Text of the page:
interestingly enough, the trend in development has not been towards combating the side effects of these drugs, but in making them stronger. the current market king, ativan, is exponentially more powerful than its antecedents valium and clonazepam (which is still used to sedate psychotic patients, so it's not like it's children's aspirin or anything). and ativan is routinely doled out to people for stress and sleeping problems- often without further investigation. (note: ativan is not approved for therapy lasting longer than 8 weeks in the u.s. or 4 weeks in the u.k., but that doesn't mean there aren't ways to get around the rules...)

chemical structure of a benzodiazepine
at the top of the benzo pyramid are drugs like xanax- termed the most frequently abused benzo in the united states- and halcion, which is powerful enough as a hypnotic drug that it's only use is as a sleep aid. their powerful effects and potential for abuse don't stop doctors from doling them out- xanax as a first line treatment for panic attacks and halcion as an anti-jet lag drug for frequent travelers.

as you've probably guessed, i'm not a huge fan of benzos. i find that they are moderately effective as  pain relievers for my chronic neck and upper back pain, if only for the fact that they are much more easily expelled from the body than the cocktail of non-steroidal anti-inflammatories (mostly naproxen) and muscle relaxants, so they don't leave me with that nice "zombie head" feeling the next day. (that said, they're also not really as effective, so it's a trade-off.) as for panic attacks, i find them completely useless. i had xanax prescribed to me as a first-line med to control severe anxiety attacks and found that they had the charming effect of completely sedating me physically, while having no effect mentally. so i was panicking and paralysed.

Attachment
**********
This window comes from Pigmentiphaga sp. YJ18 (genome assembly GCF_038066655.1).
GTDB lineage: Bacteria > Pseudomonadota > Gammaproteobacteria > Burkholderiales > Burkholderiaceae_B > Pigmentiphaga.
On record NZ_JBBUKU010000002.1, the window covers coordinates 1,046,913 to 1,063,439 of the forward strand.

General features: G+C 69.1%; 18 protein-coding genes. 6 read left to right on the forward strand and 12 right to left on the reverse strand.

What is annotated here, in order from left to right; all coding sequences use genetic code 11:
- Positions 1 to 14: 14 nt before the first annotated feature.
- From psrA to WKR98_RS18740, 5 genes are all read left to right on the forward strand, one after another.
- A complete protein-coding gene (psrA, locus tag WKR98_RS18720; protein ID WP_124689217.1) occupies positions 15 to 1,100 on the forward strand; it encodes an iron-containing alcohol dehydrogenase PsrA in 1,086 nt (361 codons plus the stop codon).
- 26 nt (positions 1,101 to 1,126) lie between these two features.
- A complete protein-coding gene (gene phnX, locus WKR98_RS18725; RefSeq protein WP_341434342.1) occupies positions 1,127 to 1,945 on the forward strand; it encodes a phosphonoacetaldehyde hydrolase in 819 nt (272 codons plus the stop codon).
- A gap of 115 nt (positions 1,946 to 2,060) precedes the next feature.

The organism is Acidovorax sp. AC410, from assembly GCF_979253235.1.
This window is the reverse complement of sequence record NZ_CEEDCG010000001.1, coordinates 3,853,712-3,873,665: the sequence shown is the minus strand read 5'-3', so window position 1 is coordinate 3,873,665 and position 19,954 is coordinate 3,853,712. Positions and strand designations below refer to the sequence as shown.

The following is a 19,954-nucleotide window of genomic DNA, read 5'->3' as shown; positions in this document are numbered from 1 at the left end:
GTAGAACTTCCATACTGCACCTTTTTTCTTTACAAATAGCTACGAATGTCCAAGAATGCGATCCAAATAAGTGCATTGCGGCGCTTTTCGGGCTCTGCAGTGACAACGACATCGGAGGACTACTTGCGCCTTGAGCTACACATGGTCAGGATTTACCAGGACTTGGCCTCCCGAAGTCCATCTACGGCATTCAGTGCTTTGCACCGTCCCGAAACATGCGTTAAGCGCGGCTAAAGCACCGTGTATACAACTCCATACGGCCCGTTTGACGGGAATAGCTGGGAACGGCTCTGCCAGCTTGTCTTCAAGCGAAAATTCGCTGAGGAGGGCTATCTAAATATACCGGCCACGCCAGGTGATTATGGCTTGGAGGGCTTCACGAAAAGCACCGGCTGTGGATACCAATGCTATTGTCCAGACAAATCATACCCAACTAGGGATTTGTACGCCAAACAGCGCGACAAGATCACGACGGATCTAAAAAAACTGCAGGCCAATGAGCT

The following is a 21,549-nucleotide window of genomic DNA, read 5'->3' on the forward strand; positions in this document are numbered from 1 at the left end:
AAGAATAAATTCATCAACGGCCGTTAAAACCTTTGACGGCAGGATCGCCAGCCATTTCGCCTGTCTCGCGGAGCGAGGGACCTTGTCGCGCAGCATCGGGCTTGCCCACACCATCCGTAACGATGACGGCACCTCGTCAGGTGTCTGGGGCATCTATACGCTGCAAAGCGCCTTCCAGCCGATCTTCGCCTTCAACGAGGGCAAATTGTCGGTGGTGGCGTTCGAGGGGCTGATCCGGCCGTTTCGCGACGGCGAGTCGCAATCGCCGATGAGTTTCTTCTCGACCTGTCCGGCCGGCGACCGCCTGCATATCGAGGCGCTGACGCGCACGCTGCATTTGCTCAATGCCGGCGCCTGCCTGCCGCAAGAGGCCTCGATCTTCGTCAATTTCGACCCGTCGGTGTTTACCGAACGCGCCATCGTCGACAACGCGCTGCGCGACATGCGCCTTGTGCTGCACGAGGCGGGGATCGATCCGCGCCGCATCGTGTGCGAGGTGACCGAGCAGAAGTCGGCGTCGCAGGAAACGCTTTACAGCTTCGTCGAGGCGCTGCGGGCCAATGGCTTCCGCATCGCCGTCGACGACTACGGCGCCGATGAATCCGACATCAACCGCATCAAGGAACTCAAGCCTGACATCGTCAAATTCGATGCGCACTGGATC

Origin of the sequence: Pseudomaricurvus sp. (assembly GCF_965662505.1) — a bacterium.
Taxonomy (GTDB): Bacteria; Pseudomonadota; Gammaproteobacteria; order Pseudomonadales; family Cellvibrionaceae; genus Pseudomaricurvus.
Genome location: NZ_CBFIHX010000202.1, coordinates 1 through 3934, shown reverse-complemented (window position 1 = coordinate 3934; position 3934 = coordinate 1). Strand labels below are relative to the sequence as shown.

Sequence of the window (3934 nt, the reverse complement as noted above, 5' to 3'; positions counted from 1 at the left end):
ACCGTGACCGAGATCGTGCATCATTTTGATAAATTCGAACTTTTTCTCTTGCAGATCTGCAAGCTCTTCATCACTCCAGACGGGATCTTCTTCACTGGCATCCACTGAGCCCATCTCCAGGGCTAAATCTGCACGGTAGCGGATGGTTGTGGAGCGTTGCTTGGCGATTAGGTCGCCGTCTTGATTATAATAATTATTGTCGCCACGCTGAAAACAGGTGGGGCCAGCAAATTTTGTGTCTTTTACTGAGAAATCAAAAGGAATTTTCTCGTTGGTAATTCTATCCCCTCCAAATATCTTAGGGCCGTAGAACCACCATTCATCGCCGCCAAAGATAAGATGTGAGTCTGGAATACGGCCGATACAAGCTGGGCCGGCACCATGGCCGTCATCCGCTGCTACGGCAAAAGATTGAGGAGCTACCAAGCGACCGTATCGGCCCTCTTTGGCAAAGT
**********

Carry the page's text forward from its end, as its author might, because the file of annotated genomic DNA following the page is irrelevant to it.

given my own experience, i'm surprised that benzodiazepines aren't used more often as pain medication. yes, they're addictive, but pretty much all pain meds are, whereas there are better options for the management of anxiety disorders. both valium and the lesser known oxazepam are lower-intensity benzos that still help muscles relax.

another interesting purpose to which they might be applied hinges on a promising, but so far unproven medical theory. one of the lesser-known properties of benzos is that they are actually effective anti-convulsants, effective enough that they are often used for the management of epilepsy in animals. they are used for epilepsy in humans as adjunct therapy, useful in the relief of seizures in progress, but are ineffective as monotherapy (i.e., by themselves). however, some scientists have posited the idea that migraines may actually be a mild form of epilepsy. no one has ever been able to prove the link, but no one has any other viable theories as to what causes migraines either. in fact, despite being a fairly common condition, migraines are poorly understood and the treatments available for them- usually harsh drugs developed for other purposes- are hit-and-miss at best. in this case, it would seem that it would at least warrant clinical studies to see if benzos showed promise as migraine therapy. as far as i know, none are being conducted.

if you've been prescribed benzodiazepines, or if you are considering them as therapy, here are some resources for you to do your own research. please keep in mind that a) this is not an exhaustive list; b) i'm not a medical professional and have no training in medicine or pharmacology; c) chances are you aren't an expert either; and d) not all conditions require medication, so you should discuss any additions, adjustments and/ or changes of meds, as well as other options that might be available to you, with a medical professional.

list of benzodiazepines with comparative dosage chart
info sheets for xanax, ativan, valium and clonazepam
an article on xanax abuse and addiction- sadly short on stats, sorry
an article on ativan abuse and addiction- comes from narconon
interesting piece on the effectiveness of the natural remedy kava- produced by the association of natural medicine pharmacists